It has also been suggested the nickname originated from the title given to log drivers who rode timber down the Ottawa River. The term rough rider was very popular in the last decade of the 1800's. “Buffalo Bill's Wild West and Congress of Rough Riders of the World” (1893-1908) first popularized the name, though rough-rider was used to describe one who breaks or rides unbroken horses in the old west. Roosevelt's Rough Riders, consisting of college athletes, cowboys and ranchers recruited from the southwest, brought to mind the performers in Buffalo Bill's show and hence were given the same nickname in the press. Other professions, like log drivers, or rugby teams were given the nickname to reflect a rough and tough quality, which was in some ways respected and enjoyed from afar.
As usual, there is more to the story than what legend has provided, as this research by Chris Sinclair has discovered.
Formed in 1876, the Ottawa City Football Club were members of the QRFU in 1897. On Nov. 6 in a game against Ottawa College, Hal Walters was penalized for rough play and responded by attacking the referee. On Nov. 8 the QRFU held a special meeting to address the attack amongst other business. At the meeting, testimony was brought forward that throughout the season Ottawa City players would deliberately punch opposition players in the face while at the bottom of a pile. Hal Walters was given a lifetime suspension from the QRFU and Ottawa City was suspended indefinitely from the QRFU.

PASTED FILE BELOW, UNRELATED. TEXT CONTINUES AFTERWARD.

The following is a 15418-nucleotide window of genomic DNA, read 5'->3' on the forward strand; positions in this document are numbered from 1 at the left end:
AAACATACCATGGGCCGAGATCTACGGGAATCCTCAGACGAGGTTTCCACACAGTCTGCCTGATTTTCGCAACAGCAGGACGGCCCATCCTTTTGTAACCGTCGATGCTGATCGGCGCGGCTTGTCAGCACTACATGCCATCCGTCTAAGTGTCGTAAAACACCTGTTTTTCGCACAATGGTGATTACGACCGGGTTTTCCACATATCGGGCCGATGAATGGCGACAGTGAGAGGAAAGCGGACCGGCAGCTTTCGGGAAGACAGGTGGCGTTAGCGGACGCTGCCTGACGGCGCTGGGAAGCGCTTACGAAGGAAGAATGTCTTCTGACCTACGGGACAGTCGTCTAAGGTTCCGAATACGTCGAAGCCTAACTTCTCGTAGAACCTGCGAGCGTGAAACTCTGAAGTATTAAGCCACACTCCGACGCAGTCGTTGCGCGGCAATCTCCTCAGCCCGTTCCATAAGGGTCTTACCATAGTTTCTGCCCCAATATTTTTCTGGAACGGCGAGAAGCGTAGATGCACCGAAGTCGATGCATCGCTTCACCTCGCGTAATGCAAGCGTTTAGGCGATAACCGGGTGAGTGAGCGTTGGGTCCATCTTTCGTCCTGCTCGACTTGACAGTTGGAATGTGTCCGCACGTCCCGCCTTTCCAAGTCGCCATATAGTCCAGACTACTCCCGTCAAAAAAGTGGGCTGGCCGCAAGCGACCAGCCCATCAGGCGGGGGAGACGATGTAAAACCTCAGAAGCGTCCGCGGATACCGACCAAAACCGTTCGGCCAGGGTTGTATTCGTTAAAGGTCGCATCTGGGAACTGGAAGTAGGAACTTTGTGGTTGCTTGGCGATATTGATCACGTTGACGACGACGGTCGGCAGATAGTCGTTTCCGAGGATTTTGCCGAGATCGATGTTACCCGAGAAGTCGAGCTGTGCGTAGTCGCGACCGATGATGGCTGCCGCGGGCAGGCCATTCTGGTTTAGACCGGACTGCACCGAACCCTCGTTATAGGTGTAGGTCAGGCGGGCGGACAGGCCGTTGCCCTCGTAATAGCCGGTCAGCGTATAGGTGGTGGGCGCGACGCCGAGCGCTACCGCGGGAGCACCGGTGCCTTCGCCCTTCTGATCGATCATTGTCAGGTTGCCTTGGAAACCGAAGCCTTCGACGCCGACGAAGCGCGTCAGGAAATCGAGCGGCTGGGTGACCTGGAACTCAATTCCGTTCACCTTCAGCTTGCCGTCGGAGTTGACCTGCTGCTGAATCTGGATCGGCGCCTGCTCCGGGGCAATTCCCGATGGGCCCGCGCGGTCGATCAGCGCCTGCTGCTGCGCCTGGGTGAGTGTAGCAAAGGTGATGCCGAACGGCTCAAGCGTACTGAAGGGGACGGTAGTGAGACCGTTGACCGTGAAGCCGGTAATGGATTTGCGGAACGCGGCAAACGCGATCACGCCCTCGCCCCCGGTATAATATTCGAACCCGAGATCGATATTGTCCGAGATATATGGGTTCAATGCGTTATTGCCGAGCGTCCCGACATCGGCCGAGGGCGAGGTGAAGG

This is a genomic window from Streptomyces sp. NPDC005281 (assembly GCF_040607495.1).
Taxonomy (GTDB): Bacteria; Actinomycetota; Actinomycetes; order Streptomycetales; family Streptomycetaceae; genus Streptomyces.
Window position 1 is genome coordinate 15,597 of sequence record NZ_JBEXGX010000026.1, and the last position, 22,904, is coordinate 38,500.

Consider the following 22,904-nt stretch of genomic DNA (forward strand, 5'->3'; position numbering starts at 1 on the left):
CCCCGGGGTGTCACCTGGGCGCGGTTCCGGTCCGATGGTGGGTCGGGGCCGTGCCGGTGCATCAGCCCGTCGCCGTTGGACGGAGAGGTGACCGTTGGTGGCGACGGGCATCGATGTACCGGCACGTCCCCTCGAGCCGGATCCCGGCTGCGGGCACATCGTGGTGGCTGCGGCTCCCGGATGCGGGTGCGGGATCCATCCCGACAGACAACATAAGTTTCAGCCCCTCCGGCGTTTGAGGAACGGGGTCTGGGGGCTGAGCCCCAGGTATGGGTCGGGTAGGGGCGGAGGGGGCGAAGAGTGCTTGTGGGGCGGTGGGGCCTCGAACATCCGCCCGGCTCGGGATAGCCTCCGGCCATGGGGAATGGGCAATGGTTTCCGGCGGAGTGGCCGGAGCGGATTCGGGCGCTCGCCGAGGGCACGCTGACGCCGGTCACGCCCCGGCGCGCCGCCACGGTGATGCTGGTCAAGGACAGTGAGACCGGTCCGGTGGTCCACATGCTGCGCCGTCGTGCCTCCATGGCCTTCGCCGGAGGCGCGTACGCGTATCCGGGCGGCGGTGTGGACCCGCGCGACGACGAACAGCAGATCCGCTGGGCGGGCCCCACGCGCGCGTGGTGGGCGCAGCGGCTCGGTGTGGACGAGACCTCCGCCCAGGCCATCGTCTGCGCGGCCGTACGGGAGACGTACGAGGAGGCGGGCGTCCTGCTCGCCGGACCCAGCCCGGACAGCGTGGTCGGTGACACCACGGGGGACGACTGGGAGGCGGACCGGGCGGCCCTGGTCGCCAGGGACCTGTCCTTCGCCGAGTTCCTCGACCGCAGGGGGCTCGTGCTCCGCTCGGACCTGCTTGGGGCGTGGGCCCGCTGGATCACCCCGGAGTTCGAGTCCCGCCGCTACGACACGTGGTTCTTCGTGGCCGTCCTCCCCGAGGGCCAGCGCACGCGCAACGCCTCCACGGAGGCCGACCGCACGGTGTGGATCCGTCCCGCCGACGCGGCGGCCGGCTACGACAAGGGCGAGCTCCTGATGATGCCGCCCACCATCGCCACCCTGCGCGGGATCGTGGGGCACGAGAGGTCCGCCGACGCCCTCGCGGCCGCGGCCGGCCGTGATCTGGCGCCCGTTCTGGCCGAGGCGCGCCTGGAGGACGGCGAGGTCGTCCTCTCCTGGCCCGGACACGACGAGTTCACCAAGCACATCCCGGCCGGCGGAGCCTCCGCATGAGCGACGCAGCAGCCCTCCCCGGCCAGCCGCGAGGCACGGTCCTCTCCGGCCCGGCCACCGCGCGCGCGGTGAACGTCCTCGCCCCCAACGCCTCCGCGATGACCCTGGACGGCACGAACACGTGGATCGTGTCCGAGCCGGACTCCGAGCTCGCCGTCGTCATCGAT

On Sept. 9, 1898, the Ottawa Rugby Football Club held their organizational meeting for the 1898 season after being accepted into the ORFU. Ottawa was required to choose new colours as black and white were in use by Osgoode Hall. Ottawa chose white and red. Sweaters were described as white with red sleeves and socks and possibly black pants. Ottawa newspaper accounts referred to the team as the "Senators" frequently during the season, though they would be referred to as Ottawa(s) or Ottawa City in headlines, scoring summaries, roster lists, etc.
On Oct. 15, in a home game against the Hamilton Tigers, Ottawa resorted again to rough play and dirty tactics. Several Hamilton visitors suggested the QRFU may have been justified in suspending Ottawa. Ottawa players were accused of choking Hamilton players and deliberately driving knees into the chests and stomachs of defenceless Hamilton players on the ground. In the days that followed, a number of derogatory names4 were directed towards Ottawa including "murderers", "stranglers" and "roughriders". The term "roughriders" was first used by Hamilton Spectator sports writer C.A. Mitchell5 to describe the Ottawa team.